TOPEKA, Kan. (AP) — A Topeka, Kansas, couple has been ordered to stand trial on charges that they sexually assaulted a child since 2008. The Topeka Capital-Journal reports that 37-year-old Kenneth Seel and 34-year-old Tiffany Seel are to stand trial on felony counts of rape, aggravated indecent liberties with a child, sodomy and endangering a child. Kenneth Seel was ordered on Thursday to stand trial on 12 counts. His wife was bound over in October for trial on 11 felony counts and a misdemeanor battery count. Both Seels have pleaded not guilty. Tiffany Seel's trial tentatively is scheduled to begin on Jan. 25, while her husband's trial is set for May 23.


Survey Shows Signs of Midwest Economic Slowdown

OMAHA, Neb. (AP) — Figures have dropped for a fifth straight month in a survey of supply managers in nine Midwest and Plains states, providing continuing evidence of a regional economic slowdown. A report issued today (MON) says the overall Mid-American Business Conditions Index dropped to 39.6 in December from 40.7 in November. Creighton University economist Ernie Goss oversees the survey, and he blames manufacturing losses linked to the strong dollar and economic weakness among trading partners. The survey results are compiled into a collection of indexes ranging from zero to 100. Survey organizers say any score above 50 suggests economic growth. A score below that suggests decline. The survey covers Kansas, Missouri, Nebraska, Oklahoma, Arkansas, Iowa, Minnesota, North Dakota, and South Dakota.


Interfaith Organization Raises Concerns Over Police Shootings 
KANSAS CITY, Mo. (AP) — An interfaith organization is calling on Kansas City police to address police shootings. The Kansas City Star compiled a database and determined that police had been involved 47 shootings since 2005. The newspaper found that Kansas City ranked third per capita behind St. Louis and Cleveland in fatal police shootings. Nearly 60 percent of those killed were black, although police say race is not a factor in the use of deadly force. Rabbi Doug Alpert of Congreation Kol Ami called the numbers "very disturbing." Alpert is head of the criminal justice task force for More2, a Kansas City interfaith social justice organization. He said Kansas City may need a civilian monitoring committee to look at police shootings or some involvement from the Department of Justice.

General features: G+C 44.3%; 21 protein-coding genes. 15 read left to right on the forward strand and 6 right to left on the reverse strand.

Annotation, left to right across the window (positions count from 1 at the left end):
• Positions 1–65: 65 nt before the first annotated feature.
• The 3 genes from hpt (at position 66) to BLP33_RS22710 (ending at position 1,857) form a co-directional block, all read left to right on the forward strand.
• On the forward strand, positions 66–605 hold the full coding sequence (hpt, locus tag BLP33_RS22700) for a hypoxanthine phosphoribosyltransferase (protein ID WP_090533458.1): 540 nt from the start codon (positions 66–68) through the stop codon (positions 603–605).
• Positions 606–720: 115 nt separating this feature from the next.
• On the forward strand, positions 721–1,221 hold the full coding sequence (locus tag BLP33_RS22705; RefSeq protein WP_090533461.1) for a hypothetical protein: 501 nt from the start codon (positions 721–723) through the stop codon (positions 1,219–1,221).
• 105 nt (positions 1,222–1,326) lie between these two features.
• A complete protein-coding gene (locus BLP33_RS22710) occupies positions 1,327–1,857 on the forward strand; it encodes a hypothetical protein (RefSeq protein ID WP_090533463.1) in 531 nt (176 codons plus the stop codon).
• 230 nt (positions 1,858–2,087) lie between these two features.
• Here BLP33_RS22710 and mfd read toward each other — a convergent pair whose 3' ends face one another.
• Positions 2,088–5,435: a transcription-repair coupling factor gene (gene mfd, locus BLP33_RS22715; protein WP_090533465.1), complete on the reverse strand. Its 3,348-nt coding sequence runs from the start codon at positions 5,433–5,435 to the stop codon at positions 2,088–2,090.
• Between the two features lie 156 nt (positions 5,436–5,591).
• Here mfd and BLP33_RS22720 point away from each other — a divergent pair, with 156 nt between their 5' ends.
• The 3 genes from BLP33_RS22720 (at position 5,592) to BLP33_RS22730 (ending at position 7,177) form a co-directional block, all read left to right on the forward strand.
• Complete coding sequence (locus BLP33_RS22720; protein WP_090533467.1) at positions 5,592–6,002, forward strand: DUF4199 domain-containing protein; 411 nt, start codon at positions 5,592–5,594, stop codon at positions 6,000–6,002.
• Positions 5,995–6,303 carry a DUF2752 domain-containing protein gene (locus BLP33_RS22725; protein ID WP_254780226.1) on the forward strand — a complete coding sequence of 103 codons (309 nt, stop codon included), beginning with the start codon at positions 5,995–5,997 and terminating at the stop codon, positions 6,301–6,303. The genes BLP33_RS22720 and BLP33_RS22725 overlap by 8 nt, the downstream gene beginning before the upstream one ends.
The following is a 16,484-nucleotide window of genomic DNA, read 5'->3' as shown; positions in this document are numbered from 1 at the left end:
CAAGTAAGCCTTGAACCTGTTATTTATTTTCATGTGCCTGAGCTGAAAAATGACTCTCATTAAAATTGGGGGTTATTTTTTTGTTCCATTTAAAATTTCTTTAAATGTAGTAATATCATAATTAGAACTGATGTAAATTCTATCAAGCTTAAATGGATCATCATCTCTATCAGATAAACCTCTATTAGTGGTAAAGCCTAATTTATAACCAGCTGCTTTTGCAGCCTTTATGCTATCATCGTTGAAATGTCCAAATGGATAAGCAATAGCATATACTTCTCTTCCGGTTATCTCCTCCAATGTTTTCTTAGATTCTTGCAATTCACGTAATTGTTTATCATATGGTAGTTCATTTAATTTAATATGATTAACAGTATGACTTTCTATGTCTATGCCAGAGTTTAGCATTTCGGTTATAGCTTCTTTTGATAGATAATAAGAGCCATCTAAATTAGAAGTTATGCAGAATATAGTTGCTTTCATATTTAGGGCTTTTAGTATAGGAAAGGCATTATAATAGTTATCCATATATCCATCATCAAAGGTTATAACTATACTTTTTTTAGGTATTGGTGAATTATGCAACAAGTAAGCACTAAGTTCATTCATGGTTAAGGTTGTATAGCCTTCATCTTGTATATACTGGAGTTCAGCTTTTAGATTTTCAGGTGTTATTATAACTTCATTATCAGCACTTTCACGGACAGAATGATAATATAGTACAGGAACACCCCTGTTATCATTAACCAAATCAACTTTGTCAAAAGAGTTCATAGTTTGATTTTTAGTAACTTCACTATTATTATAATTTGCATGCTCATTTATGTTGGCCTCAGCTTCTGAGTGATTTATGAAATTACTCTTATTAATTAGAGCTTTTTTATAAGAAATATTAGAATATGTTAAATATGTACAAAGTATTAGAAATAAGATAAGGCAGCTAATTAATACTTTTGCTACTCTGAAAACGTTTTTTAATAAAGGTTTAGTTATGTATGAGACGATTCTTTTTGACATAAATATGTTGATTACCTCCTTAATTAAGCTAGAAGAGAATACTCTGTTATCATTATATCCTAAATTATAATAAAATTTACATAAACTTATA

Body of Missing Country Singer Recovered from Oklahoma Lake 

PONCA CITY, Okla. (AP) — The Oklahoma Highway Patrol says the body of a missing country singer from Arkansas who disappeared during a severe storm has been recovered from an Oklahoma lake. The patrol says its Marine Enforcement Division recovered the body of 29-year-old Craig M. Strickland Monday morning in Kaw Lake, located 8 miles east of Ponca City just south of the Oklahoma-Kansas state line. Strickland and a friend, Chase R. Morland, were reported missing on December 27 during a duck hunting trip on the Kay County lake. The pair's capsized boat was found the same day. Morland's body was recovered from the lake a day later. Strickland is the lead singer of the Arkansas-based country-rock band Backroad Anthem. The patrol says Strickland's body was recovered within an area known as Bear Creek Cove.


Kansas City to St. Louis Amtrak Service Resumes